Solar trade war with China threatens U.S. jobs, exports
High tariffs on solar products from China could adversely affect U.S. companies, including those in Washington state, says guest columnist Tore Torvund.
Special to The Times
THE United States and China can still step back from the brink of a trade war that would devastate the solar industry worldwide, destroying thousands of high-paying American jobs and stalling the growth of environmentally friendly renewable energy.
That's the message of the U.S. Commerce Department's recent preliminary decision setting modest tariffs on some solar panels imported from China.
While the decision could have been much more damaging, it's only a shot across the bow. On May 17, the Commerce Department will release a second decision that could place a steeper tariff on some Chinese-made solar products.
While the controversy has been covered as pitting the Chinese and American solar industries against each other, it's not that simple.
First, in a thoroughly globalized world, it's hard to tell who's them and who's us. The Commerce Department acted in response to a trade complaint by SolarWorld, a German-owned company with a facility in Oregon. If the U.S. and China start building trade walls against each other's products, the winners will be the solar industries in other countries such as Germany and Japan.
Second, SolarWorld's sector of the industry — manufacturing solar panels — accounts for only about 5 percent of the U.S. solar jobs. About 52 percent of U.S. solar-industry jobs are in designing, installing, selling and maintaining solar-energy systems.
Largely driven by competitive prices, the affordability of solar energy has encouraged the growth in business investment and jobs in the great majority of the industry. As the price of solar energy has fallen by about 30 percent, the U.S. solar industry has grown, adding another 7,000 jobs last year, for a total of more than 100,000 nationally, and expecting to expand by another 24,000 jobs this year. Here in Washington, the industry has an estimated 2,300 employees — the 12th-largest solar workforce in the nation.
By raising prices for solar energy, the proposed tariff would reduce consumer demand, delaying new hiring and destroying existing jobs. According to the respected economic consulting firm the Brattle Group, special tariffs on imported solar panels would result in the loss of up to 32,712 jobs related to the solar industry in 2012, 40,593 by 2013, and 49,589 by 2014.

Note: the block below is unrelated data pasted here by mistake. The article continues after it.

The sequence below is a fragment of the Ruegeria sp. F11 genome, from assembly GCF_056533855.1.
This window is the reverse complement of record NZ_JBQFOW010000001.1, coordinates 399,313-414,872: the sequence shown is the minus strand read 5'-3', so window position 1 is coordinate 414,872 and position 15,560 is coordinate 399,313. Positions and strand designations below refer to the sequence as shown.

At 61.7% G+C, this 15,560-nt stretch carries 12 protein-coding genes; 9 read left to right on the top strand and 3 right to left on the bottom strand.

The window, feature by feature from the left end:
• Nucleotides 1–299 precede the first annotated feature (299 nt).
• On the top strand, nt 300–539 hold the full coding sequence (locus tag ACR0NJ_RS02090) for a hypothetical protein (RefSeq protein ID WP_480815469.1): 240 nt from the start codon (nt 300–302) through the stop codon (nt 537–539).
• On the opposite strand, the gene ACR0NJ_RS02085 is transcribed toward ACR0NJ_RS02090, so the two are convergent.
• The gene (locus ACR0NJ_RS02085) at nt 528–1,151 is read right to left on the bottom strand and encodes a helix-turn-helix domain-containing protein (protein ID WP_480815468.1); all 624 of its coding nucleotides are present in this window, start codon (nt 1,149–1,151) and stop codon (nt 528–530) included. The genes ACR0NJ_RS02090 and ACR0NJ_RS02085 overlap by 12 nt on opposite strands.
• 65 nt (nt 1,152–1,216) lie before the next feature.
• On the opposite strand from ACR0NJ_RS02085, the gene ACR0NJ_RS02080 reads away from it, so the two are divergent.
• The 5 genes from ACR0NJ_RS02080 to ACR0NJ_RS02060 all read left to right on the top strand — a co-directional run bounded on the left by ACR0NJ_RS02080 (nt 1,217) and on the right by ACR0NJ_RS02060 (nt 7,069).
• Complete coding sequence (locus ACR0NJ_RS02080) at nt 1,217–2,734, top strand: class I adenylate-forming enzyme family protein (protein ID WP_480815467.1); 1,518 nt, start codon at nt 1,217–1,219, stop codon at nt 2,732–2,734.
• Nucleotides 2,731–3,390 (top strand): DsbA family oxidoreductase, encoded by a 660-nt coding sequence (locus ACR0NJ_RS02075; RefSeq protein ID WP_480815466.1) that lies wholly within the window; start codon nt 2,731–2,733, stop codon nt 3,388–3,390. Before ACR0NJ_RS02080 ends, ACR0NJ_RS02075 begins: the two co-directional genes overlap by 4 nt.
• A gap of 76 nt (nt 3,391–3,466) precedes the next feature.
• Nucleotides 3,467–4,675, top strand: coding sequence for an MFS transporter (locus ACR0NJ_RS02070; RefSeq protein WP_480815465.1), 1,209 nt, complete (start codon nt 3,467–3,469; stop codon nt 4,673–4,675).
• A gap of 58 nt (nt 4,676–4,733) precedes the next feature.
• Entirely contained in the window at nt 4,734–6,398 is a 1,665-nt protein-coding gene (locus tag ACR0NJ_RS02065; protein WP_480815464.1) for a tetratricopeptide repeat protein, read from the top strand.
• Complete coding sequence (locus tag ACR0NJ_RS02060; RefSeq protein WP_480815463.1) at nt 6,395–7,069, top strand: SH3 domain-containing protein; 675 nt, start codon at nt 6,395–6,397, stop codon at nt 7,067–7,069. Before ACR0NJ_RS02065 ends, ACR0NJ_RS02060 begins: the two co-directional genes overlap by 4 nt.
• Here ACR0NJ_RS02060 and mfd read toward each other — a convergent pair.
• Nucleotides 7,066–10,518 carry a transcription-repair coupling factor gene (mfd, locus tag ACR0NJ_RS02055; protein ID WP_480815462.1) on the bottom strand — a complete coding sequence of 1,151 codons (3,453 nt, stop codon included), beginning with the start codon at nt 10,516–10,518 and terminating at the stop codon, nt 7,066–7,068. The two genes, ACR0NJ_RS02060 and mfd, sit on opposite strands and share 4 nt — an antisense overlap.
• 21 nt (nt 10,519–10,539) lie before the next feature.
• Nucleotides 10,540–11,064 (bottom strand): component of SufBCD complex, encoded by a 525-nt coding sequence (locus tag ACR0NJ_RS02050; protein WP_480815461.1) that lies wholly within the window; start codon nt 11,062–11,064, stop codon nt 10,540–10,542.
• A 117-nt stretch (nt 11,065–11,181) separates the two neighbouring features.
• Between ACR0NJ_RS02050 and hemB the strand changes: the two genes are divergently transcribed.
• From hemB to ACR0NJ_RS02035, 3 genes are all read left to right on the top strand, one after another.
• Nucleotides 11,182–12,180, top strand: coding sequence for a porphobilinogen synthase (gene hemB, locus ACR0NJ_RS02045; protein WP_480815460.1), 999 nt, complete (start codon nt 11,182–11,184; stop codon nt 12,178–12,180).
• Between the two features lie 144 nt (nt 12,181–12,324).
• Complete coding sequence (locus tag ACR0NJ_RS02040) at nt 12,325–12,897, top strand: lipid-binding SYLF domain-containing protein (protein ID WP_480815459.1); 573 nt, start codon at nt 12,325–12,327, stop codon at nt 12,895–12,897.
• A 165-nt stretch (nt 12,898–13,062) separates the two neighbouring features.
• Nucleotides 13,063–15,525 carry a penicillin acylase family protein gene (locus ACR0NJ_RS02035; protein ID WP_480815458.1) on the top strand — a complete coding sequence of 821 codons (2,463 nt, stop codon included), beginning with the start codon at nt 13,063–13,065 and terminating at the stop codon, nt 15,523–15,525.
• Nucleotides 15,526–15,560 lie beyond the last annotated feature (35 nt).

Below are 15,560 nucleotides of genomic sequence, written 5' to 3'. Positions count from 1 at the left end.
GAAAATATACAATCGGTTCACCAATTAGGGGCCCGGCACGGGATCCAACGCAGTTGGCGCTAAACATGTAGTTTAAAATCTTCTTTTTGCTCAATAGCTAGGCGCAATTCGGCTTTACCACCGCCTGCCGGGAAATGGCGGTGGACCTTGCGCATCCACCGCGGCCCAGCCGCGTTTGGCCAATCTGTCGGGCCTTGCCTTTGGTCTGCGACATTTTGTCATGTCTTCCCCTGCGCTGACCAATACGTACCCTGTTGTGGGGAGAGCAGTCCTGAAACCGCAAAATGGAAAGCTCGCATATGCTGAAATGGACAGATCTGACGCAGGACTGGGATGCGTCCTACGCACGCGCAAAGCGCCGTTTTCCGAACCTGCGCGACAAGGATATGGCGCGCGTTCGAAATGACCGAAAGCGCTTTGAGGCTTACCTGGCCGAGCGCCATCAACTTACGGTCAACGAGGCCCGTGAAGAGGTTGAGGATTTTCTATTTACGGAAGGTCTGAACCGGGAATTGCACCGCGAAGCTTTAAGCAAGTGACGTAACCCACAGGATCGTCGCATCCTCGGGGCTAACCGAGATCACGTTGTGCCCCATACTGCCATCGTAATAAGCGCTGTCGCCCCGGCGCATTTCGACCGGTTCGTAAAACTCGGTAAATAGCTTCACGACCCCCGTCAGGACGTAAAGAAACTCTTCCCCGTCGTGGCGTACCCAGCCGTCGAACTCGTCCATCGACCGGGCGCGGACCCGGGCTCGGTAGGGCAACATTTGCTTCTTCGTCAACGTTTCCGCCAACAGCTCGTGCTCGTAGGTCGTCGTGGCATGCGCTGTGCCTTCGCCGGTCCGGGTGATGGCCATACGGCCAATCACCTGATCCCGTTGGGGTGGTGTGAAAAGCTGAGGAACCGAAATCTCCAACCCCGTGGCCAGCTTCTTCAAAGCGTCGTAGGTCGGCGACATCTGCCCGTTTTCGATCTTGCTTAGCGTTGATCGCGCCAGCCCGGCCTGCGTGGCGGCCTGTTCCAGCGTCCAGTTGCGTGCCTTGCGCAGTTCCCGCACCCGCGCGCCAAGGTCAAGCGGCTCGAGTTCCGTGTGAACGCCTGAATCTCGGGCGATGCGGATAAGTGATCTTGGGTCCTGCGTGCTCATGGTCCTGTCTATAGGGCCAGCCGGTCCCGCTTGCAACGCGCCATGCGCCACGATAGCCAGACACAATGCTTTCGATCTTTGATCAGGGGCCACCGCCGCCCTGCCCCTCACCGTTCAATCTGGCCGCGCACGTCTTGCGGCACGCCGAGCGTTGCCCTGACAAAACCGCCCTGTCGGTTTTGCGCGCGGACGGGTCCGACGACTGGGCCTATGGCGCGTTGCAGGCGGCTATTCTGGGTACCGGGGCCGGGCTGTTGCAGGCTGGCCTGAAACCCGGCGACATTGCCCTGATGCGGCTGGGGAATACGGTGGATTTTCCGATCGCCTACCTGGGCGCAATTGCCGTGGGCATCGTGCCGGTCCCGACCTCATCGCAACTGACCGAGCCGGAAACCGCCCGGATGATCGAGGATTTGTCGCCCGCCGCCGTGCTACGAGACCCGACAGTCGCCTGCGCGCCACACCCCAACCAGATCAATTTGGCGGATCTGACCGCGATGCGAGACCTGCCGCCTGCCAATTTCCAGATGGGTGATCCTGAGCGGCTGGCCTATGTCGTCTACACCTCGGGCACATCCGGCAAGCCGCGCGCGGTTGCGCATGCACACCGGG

Thirdly, while much of the opposition to the proposed tariff rightly stresses the harm to end users of solar products, many American companies and workers produce the materials and machinery that are used to manufacture solar cells and modules.
If substantial tariffs are imposed on solar panels from China, companies such as mine that produce the materials that are used to manufacture solar cells and modules would also take a hit. Not only would we suffer from the ripple effects of a declining market for solar-energy systems, but the Chinese government might well welcome the excuse to impose a tariff on imports of the polysilicon that we produce at lower costs and higher quality than any Chinese company.
Because of the new uncertainty in the industry, my company recently slowed down investment plans in its new generation of proprietary technology, freezing a proposed investment of approximately $1 billion in new capacity here in Washington, where we already employ some 550 workers. Other companies in every segment of the industry may also hedge their bets.
The U.S. and Chinese governments should not destabilize solar markets and disadvantage all industry participants by adding artificial costs and unnecessary trade barriers. The future of the solar industry, its growing workforce and its economic and environmental benefits all deserve better.
Tore Torvund is CEO of REC Silicon, a U.S. producer of polysilicon for solar panels and modules, with facilities in Moses Lake and Butte, Mont.